CLARKSBURG -- Many times in municipal government, making a decision is based solely on getting the best deal. Sometimes, deciding what is the best deal can be complex.
A good example of that is the financing for the Clarksburg Fire Department's new aerial ladder truck, which is causing a bit of a stir among council members.
Two options for purchasing the truck were presented to council -- one option would cost less for the next four years, while the other would cost less overall.
At a Dec. 14 meeting, council voted 5-2 to accept the offer from Comvest Ltd. Inc.
That deal will cost the city nearly $82,000 less over the next four years, but will end up being more than $83,000 more expensive over the life of the loan (see adjacent box).
While Finance Director Frank Ferrari said that the Bank One deal was the best overall, he qualified that by saying that sometimes a municipality has to bite the bullet in order to balance the budget.
That reasoning does not sit well with at least one council member.
"We can't go $80,000 more on anything when we're telling supervisors, 'you can't do something because we don't have the money'," said Councilwoman Margaret Bailey, who voted for the Bank One plan.
City Manager Tom Vidovich said city officials can't make major decisions based on a single narrow issue. Several factors must be taken into account, including a balanced budget, generated revenues and ever-increasing expenditures.
Bailey likened the decision to use Comvest to purchasing a home and choosing financing that costs more in the end. Using the same analogy, Vidovich said city officials have to get as good of a deal as possible, while still ensuring that they get what they pay for.
"If you had to have that five bedroom house and had no choice because of a fixed income and fixed circumstances, you'd do what you could to get the payments down," he said. "Basically, the family -- the city -- has to live within their means, and sometimes that means putting things to the future."
Councilman Terry Greaver agreed that paying less over the next several years is in the best interest of the city budget.
"Also, maybe the rates will come down in the future and we can refinance the loan," he said.
In fact, Ferrari already has begun looking into the possibility of refinancing the loan. Last week, Ferrari met with officials from the U.S. Department of Agriculture, Rural Development's Community Facilities Loan Program. He said they seemed receptive to the city's position and even though they usually don't refinance existing loans, it remained a possibility.
An additional option that council could have explored was going with the Bank One plan and then raising some fee or tax to make up the extra money needed. However, Vidovich said that raising taxes or fees -- never a popular decision with city residents -- wasn't a viable option in this day and age of a questionable economy.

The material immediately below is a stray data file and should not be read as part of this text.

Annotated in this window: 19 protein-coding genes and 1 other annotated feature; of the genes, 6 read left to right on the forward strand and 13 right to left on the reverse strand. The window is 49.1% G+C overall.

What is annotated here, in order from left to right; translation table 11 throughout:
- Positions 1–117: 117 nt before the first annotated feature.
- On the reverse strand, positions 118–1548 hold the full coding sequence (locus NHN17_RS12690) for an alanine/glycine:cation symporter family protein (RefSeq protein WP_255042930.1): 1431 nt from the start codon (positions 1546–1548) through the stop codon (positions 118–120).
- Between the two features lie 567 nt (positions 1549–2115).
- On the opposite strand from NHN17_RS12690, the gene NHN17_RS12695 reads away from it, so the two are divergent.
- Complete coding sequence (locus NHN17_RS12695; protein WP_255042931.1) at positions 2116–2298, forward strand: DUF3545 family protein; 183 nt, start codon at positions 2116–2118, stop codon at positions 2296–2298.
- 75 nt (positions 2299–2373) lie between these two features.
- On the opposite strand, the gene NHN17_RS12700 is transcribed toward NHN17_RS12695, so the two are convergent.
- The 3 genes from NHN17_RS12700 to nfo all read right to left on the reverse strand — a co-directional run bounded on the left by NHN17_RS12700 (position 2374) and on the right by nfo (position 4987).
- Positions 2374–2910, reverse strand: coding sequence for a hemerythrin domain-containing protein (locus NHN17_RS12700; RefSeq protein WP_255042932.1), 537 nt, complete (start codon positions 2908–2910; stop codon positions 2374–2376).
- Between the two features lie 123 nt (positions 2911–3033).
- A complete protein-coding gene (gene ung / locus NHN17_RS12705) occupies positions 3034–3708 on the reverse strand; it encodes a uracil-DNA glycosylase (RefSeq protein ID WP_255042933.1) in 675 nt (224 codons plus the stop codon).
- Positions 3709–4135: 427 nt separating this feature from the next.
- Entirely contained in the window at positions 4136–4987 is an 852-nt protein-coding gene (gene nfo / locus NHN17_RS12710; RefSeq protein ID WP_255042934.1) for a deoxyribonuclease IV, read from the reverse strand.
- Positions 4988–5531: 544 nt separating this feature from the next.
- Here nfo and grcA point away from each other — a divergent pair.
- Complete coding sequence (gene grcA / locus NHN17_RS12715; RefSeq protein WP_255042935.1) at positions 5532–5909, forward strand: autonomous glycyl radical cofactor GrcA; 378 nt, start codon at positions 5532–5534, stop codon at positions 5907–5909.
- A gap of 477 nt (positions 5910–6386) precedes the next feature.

Raising a fee or tax for a short period of time, just long enough to cover the added cost, also wasn't feasible, he said. In that case, it's better for city officials to get more voter input -- schedule an election -- but that either is cost prohibitive (special elections are expensive) or time prohibitive (the next regular election isn't until June).
Vice Mayor Kathryn Folio, who also voted for the Bank One plan, said that if the budget is as tight as Ferrari and Vidovich say, another option could have been explored.
Folio said council should have kept renting the fire truck they have used since the old one was sent for repairs and waited until the end of this year when the first of two parking revenue bonds is paid in full.
"Sometimes you have to rent before you can buy," she said.
City officials also are hopeful that the economic climate improves over the next few years, making it possible to revisit the financing issue again.
"With a fairly tight budget, like we have, it's helpful to pay less now with the hope that the ability to pay larger dollars later will improve," Vidovich said.
Putting hope on an uncertain future is not something that Bailey wants to be remembered for.
"The only defense they have, the other side of the coin, is that it will save money in the first four years, we're in a financial pinch and maybe something will work out in four years. In four years, there's a chance that no one sitting on council now will still be there and it could be a whole new council dealing with this," Bailey said.
"This could end up being the legacy of this council."
Regional writer James Fisher can be reached at 626-1446 or by e-mail at email@example.com.